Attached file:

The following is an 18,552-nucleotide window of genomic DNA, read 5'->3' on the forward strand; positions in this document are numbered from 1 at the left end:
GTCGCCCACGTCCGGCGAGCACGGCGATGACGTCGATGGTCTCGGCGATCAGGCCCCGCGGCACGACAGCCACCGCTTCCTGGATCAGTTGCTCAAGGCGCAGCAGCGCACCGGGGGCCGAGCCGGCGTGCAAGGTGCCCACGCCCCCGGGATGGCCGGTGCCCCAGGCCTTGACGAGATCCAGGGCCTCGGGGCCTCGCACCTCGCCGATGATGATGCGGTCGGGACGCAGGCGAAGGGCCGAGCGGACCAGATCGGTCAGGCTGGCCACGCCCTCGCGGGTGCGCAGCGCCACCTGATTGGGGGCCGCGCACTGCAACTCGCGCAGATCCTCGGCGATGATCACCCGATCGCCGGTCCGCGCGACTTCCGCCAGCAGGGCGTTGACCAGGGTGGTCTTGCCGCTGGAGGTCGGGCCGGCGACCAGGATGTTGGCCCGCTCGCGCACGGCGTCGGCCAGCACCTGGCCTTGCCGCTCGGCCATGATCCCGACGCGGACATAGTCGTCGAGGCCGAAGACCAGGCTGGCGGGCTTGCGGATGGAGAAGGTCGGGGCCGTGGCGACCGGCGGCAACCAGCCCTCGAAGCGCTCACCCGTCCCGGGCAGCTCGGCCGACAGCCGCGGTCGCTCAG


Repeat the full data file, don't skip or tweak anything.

The following is an 18,552-nucleotide window of genomic DNA, read 5'->3' on the forward strand; positions in this document are numbered from 1 at the left end:
GTCGCCCACGTCCGGCGAGCACGGCGATGACGTCGATGGTCTCGGCGATCAGGCCCCGCGGCACGACAGCCACCGCTTCCTGGATCAGTTGCTCAAGGCGCAGCAGCGCACCGGGGGCCGAGCCGGCGTGCAAGGTGCCCACGCCCCCGGGATGGCCGGTGCCCCAGGCCTTGACGAGATCCAGGGCCTCGGGGCCTCGCACCTCGCCGATGATGATGCGGTCGGGACGCAGGCGAAGGGCCGAGCGGACCAGATCGGTCAGGCTGGCCACGCCCTCGCGGGTGCGCAGCGCCACCTGATTGGGGGCCGCGCACTGCAACTCGCGCAGATCCTCGGCGATGATCACCCGATCGCCGGTCCGCGCGACTTCCGCCAGCAGGGCGTTGACCAGGGTGGTCTTGCCGCTGGAGGTCGGGCCGGCGACCAGGATGTTGGCCCGCTCGCGCACGGCGTCGGCCAGCACCTGGCCTTGCCGCTCGGCCATGATCCCGACGCGGACATAGTCGTCGAGGCCGAAGACCAGGCTGGCGGGCTTGCGGATGGAGAAGGTCGGGGCCGTGGCGACCGGCGGCAACCAGCCCTCGAAGCGCTCACCCGTCCCGGGCAGCTCGGCCGACAGCCGCGGTCGCTCAG